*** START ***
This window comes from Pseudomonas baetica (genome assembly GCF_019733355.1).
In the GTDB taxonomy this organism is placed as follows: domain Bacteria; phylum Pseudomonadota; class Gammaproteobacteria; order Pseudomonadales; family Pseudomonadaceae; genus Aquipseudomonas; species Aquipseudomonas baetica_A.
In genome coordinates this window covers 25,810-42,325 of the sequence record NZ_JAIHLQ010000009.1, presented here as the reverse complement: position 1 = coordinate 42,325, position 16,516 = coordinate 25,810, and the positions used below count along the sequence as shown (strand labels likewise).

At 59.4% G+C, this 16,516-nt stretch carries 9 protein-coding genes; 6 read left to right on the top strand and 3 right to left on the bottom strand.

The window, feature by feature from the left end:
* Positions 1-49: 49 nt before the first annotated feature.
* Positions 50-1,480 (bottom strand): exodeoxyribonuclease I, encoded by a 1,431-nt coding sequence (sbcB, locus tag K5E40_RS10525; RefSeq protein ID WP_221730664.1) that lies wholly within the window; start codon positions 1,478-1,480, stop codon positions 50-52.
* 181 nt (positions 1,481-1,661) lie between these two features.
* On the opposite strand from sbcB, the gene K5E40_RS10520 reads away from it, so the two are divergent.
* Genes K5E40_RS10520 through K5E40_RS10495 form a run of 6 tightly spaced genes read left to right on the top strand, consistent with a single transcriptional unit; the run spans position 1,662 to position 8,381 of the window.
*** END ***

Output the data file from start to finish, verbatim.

This window comes from Pseudomonas baetica (genome assembly GCF_019733355.1).
In the GTDB taxonomy this organism is placed as follows: domain Bacteria; phylum Pseudomonadota; class Gammaproteobacteria; order Pseudomonadales; family Pseudomonadaceae; genus Aquipseudomonas; species Aquipseudomonas baetica_A.
In genome coordinates this window covers 25,810-42,325 of the sequence record NZ_JAIHLQ010000009.1, presented here as the reverse complement: position 1 = coordinate 42,325, position 16,516 = coordinate 25,810, and the positions used below count along the sequence as shown (strand labels likewise).

At 59.4% G+C, this 16,516-nt stretch carries 9 protein-coding genes; 6 read left to right on the top strand and 3 right to left on the bottom strand.

The window, feature by feature from the left end:
* Positions 1-49: 49 nt before the first annotated feature.
* Positions 50-1,480 (bottom strand): exodeoxyribonuclease I, encoded by a 1,431-nt coding sequence (sbcB, locus tag K5E40_RS10525; RefSeq protein ID WP_221730664.1) that lies wholly within the window; start codon positions 1,478-1,480, stop codon positions 50-52.
* 181 nt (positions 1,481-1,661) lie between these two features.
* On the opposite strand from sbcB, the gene K5E40_RS10520 reads away from it, so the two are divergent.
* Genes K5E40_RS10520 through K5E40_RS10495 form a run of 6 tightly spaced genes read left to right on the top strand, consistent with a single transcriptional unit; the run spans position 1,662 to position 8,381 of the window.